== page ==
Another thing that you need to know about D2L is that the syllabus is always subject to change. The professor may change a deadline and rather updating the syllabus, they may post it in the news section or content section. Know where to locate these objects when you review D2L and check it daily. When I have been in online courses, I make a habit to check it once or twice every day so I know what is going on and if anything has changed.

3. Do NOT procrastinate
It is very easy to forget about your online classes especially if you have many in-person classes. Unlike classes that meet in person, you usually do not have lectures and you have to rely on a lot of readings. Don’t wait to buy the book or to start reading your online coursework because you will fall behind. If the class is exam-based or essay-based, all of the material you will need to know is in those readings. If you wait until the last minute to read, you will scramble to get your essay done with little insight and it could result in a bad grade. If you fall behind in an online class, it is very hard to get caught up because the material is very dense and you have to rely on yourself to get it done on time.

Another thing that you should keep in mind when taking online classes is that technology is not always reliable. There are always random, unannounced updates on D2L that make it so you are not able to access your course. With this in mind, it is always good to give yourself at least 5 hours ahead of when a discussion post, a quiz/exam, or a dropbox closes just in case something goes wrong with D2L or your internet access. This also gives you more opportunity to email your professor with questions. The more time you give yourself to turn in an assignment, the longer you have time to fix a problem if (and, as is the case with technology, when) it arises.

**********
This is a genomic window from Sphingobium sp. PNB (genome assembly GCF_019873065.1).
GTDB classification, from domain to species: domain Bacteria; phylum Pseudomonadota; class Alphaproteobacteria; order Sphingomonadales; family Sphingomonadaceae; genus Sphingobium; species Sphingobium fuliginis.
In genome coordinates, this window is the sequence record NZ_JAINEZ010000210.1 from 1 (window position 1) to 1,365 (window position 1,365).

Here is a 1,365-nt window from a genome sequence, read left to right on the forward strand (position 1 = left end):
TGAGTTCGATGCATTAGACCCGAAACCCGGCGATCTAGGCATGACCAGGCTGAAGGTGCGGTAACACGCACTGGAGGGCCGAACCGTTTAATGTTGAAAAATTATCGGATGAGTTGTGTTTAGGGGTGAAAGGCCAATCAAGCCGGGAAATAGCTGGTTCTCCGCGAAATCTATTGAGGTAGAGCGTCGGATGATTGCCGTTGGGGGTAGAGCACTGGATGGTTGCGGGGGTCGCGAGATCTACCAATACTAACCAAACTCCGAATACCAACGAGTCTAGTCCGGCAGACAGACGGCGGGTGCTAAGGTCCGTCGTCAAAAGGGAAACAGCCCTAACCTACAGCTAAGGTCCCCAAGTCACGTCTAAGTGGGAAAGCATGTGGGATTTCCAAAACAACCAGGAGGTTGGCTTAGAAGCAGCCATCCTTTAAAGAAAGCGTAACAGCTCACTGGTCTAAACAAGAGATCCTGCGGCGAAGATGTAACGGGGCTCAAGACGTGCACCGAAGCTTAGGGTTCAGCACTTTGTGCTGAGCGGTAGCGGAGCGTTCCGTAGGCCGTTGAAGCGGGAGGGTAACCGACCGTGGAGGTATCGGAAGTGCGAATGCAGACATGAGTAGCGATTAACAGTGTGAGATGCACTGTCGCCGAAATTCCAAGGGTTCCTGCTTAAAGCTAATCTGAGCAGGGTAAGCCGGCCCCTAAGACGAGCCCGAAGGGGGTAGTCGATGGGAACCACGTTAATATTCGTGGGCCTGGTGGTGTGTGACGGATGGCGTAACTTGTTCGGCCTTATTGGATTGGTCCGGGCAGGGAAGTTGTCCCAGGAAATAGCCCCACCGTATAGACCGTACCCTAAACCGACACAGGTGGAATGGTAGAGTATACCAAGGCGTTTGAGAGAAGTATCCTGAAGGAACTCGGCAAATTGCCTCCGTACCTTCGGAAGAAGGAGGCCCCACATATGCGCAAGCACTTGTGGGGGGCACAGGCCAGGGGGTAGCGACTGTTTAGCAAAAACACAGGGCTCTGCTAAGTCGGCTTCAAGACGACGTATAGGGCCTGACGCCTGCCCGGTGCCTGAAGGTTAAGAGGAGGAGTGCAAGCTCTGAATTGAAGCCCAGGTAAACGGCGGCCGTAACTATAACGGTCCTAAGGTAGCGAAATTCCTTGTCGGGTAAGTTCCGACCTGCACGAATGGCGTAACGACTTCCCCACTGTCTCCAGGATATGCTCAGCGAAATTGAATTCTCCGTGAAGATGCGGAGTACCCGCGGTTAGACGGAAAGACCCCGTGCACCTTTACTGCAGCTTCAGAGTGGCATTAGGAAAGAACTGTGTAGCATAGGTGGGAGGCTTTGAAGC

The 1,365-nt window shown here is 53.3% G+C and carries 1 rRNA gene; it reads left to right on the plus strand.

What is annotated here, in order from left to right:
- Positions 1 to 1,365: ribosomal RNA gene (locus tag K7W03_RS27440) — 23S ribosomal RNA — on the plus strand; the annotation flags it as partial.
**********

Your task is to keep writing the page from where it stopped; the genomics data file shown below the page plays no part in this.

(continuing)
4. Screenshot! Screenshot! Screenshot!

If you run into any problems, especially in a quiz or exam, take screenshots of what is happening on your screen. These screenshots are not only great to send as you look for support, but also you can send them to your instructor. In the past, in one of my classes, all of the exams were online. My instructor always told us if D2L acts weird to send in screenshots and depending on the issue, she would be able to reopen your exam to fix it. This gave her validation that something did actually go wrong because we had physical proof rather than just sending an email explaining what happened.